Re: [PATCH] x86/entry/64: randomize kernel stack offset upon syscall

From: Theodore Ts'o
Date: Fri Apr 26 2019 - 10:02:40 EST

On Fri, Apr 26, 2019 at 11:33:09AM +0000, Reshetova, Elena wrote:
> Adding Eric and Herbert to continue discussion for the chacha part.
> So, as a short summary I am trying to find out a fast (fast enough to be used per syscall
> invocation) source of random bits with good enough security properties.
> I started to look into chacha kernel implementation and while it seems that it is designed to
> work with any number of rounds, it does not expose less than 12 rounds primitive.
> I guess this is done for security sake, since 12 is probably the lowest bound we want people
> to use for the purpose of encryption/decryption, but if we are to build an efficient RNG,
> chacha8 probably is a good tradeoff between security and speed.
> What are people's opinions/perceptions on this? Has it been considered before to create a
> kernel RNG based on chacha?

Well, sure. The get_random_bytes() kernel interface and the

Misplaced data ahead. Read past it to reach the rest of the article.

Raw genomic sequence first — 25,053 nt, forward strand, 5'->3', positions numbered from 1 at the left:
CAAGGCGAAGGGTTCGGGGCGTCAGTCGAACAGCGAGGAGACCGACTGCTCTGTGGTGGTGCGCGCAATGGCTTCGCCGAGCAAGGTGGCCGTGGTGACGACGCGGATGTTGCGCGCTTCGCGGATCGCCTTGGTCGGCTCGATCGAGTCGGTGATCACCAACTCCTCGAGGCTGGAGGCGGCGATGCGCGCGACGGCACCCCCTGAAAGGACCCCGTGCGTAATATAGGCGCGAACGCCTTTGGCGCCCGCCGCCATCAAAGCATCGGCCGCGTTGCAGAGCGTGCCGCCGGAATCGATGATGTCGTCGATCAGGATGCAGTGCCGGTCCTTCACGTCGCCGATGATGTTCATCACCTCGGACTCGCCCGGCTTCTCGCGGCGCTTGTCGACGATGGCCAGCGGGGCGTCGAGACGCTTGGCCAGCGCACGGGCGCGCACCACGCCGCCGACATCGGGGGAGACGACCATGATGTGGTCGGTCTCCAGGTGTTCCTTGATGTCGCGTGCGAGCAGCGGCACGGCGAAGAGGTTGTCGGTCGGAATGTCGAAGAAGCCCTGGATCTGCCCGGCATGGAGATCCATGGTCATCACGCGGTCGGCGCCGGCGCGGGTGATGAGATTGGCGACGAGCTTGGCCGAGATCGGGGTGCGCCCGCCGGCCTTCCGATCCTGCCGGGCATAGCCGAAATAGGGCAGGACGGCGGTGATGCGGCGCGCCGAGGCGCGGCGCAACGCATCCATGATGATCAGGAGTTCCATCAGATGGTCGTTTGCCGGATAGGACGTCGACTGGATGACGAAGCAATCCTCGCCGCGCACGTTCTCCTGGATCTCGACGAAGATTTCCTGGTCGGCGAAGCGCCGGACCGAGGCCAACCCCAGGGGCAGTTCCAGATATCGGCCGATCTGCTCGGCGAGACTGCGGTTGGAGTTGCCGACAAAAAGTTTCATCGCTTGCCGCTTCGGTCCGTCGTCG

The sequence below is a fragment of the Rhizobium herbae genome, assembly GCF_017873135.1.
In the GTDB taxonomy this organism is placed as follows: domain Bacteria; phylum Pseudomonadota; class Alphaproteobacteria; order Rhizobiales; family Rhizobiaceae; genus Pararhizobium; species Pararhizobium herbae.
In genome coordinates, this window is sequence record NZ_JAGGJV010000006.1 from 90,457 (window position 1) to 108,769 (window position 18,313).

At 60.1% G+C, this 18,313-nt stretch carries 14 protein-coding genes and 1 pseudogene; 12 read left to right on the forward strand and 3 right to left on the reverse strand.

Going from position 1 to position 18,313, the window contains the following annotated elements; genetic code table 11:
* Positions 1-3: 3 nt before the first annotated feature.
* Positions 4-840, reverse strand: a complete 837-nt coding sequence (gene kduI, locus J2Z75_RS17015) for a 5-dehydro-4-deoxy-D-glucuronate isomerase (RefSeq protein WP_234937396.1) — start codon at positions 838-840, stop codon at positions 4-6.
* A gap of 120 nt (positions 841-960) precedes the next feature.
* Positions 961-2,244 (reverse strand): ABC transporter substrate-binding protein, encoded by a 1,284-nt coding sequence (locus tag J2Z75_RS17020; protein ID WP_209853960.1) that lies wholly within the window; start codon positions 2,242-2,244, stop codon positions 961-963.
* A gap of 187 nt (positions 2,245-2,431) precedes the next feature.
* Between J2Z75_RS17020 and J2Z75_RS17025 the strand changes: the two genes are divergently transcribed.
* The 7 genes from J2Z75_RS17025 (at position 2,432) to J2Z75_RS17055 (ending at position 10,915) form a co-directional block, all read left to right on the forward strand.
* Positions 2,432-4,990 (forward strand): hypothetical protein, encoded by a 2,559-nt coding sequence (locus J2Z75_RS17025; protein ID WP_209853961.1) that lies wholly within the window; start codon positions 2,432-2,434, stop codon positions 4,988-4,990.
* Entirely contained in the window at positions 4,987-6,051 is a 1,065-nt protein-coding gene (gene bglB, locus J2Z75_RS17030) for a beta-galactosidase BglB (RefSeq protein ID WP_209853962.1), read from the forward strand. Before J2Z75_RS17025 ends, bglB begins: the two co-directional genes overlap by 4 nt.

getrandom(2) system call uses a CRNG based on chacha20. See
extract_crng() and crng_reseed() in drivers/char/random.c.

It *is* possible to use an arbitrary number of rounds if you use the
low level interface exposed as chacha_block(), which is an
EXPORT_SYMBOL interface so even modules can use it. "Does not expose
less than 12 rounds" applies only if you are using the high-level
crypto interface.

We have used cut down crypto algorithms for performance critical
applications before; at one point, we were using a cut down MD4(!) for
initial TCP sequence number generation. But that was getting rekeyed
every five minutes, and the goal was to make it just hard enough that
there were other easier ways of DOS attacking a server.

I'm not a cryptographer, so I'd really us to hear from multiple
experts about the security level of, say, ChaCha8 so we understand
exactly kind of security we'd offering. And I'd want that interface
to be named so that it's clear it's only intended for a very specific
use case, since it will be tempting for other kernel developers to use
it in other contexts, with undue consideration.

- Ted